The effect of righteousness will be peace, and the result of righteousness, quietness and trust forever. (Isaiah 32.17)
Yesterday our church gloried in the promise of peace. Our guest preacher, Rev. Dr. Edward Campbell—a highly regarded Bible translator and seminarian whose title belies his salt-of-the-earth pragmatism—said something that stuck with me. As we read Scripture, he said, we should remember it’s the story of people figuring out how the world is supposed to work. Thus, the tension that binds together 66 books written across centuries is manifest in a contest of wills: human will and its wantonness versus God’s will and all that God desires for, and from, us. Consequently, we’ve invented an alternate reality to accommodate weaknesses that, as Scripture persistently reminds us, bear no reflection of God’s vision. Nowhere is this discrepancy more magnified than in human proclivity to make war. The Bible, particularly the Old Testament, is rife with war zeal. Repeatedly, we watch Israel engage in military conflicts that lay ruin to its country and other nations. The extreme losses are plain to see. And while it’s true that God sometimes—though not always—intervenes on Israel’s behalf, no stretch of scriptural interpretation can be made to translate God’s role in human combat as a divine sanction of war. When God steps into military conflicts, miracles occur that restore peace. Peaceful cohabitation is how the world is supposed to work. It is God’s will. Why can’t we figure that out?
I submit we have figured it out. What we’ve not yet resolved are the international, cross-cultural, and political conflicts that cause war. Proverbs 14.31-34 diagnoses our failure when it says: “Those who oppress the poor insult their Maker, but those who are kind to the needy honor God. The wicked are overthrown by their evildoing, but the righteous find a refuge in their integrity. Wisdom is at home in the mind of one who has understanding, but it is not known in the heart of fools. Righteousness exalts a nation, but sin is a reproach to any people.” (Emphasis added.) When we set our hearts to prove our superiority over other nations—when we advance policies and actions that promote poverty, violence, and suffering, whether abroad or at home—we forsake God’s call to righteousness. We will not live in peace. As we’ve recently experienced in a recession largely brought on by reckless war-making, the costs of militaristic bravado are enormous. Conflicts wrought of aggression inevitably exact a huge toll on the aggressors. And the prices aren’t just paid out of pocket: they’re deducted in human lives, bodies, minds, and emotions. War is not God’s will. Why can’t we figure that out?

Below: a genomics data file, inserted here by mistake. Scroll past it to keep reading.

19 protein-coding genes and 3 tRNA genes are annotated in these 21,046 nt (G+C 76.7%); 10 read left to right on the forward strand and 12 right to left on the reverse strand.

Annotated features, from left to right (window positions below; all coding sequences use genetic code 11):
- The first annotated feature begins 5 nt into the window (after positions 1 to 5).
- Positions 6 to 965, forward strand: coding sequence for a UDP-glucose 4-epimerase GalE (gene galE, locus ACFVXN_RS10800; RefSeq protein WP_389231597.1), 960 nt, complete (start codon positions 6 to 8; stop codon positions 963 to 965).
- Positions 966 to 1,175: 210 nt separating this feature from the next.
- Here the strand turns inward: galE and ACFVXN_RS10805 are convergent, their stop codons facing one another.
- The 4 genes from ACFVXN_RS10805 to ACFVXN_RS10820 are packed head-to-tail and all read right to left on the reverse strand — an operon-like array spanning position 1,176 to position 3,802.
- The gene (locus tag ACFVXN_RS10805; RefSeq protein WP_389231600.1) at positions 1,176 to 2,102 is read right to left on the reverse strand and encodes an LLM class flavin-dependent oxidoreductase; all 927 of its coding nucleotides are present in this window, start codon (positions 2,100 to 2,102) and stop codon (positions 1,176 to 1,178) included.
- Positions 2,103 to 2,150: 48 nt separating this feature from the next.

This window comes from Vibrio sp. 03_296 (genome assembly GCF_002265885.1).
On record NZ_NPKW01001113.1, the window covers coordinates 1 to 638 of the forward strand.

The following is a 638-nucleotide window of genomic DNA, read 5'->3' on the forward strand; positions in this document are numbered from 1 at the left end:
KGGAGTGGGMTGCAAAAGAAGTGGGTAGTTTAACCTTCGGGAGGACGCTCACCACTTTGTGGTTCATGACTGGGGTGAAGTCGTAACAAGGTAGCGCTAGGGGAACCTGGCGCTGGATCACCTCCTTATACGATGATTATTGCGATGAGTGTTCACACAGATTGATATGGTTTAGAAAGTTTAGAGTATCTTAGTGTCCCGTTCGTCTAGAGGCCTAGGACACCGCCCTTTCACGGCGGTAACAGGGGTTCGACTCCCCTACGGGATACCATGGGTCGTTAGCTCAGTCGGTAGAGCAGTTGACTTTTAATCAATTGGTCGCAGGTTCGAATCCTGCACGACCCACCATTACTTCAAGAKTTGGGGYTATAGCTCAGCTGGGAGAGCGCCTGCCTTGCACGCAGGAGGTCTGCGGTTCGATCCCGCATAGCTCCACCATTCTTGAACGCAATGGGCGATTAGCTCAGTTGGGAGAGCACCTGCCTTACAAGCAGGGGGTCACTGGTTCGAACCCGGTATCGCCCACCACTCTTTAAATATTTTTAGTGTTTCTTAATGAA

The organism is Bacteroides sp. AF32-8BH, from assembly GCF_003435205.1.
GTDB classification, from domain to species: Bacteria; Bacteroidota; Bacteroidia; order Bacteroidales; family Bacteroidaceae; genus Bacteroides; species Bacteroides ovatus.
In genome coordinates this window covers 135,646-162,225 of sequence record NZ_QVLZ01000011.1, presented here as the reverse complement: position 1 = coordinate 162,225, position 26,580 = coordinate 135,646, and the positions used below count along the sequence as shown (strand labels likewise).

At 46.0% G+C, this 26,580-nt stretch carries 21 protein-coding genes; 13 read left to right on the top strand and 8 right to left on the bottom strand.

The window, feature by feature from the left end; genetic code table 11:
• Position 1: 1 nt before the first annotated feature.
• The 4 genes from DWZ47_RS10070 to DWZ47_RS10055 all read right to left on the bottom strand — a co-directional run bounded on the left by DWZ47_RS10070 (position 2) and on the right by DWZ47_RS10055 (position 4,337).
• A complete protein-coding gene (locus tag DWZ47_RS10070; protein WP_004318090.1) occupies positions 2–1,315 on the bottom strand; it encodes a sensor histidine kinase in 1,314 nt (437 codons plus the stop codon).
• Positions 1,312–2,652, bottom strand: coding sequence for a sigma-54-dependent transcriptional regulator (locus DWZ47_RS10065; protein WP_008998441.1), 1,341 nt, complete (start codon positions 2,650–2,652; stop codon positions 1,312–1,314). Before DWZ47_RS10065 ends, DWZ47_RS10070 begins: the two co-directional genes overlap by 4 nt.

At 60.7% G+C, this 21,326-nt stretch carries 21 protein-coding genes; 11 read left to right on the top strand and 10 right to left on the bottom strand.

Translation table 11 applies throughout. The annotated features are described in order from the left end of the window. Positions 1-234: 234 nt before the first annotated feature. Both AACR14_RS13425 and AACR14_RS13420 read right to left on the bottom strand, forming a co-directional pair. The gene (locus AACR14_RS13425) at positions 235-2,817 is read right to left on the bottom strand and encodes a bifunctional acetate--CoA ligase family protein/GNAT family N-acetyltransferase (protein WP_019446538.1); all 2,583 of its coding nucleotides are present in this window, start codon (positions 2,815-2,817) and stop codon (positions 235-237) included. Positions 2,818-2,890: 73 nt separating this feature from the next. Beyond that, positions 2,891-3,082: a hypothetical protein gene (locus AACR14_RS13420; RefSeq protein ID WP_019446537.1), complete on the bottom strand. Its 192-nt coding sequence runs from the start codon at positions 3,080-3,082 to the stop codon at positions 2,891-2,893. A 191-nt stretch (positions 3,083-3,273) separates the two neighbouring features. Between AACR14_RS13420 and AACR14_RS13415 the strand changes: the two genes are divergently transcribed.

Isaiah 32.17 says, “The effect of righteousness will be peace, and the result of righteousness, quietness and trust forever.” We are not so naïve to expect global righteousness and its peaceful effects will prevail in our present world. Yet, as Christians, we must also ponder how we can expend our resources to promote righteousness. That we need adequate defenses against malevolent powers is a given. The question is whether we permit our leaders to pursue unrighteous policies of aggression—to foster nationalistic, military bravado that is quick to pull triggers and create undue poverty, suffering, and loss of life. We must be zealous for peace at all costs, as the price of warfare is more than we can bear. We are regularly confronted with the harrowing realities of warfare, yet we cling to the myth that war can ever be just. Military aggression is the way of the world. But it’s not how God intended it to be. It’s time we figured that out.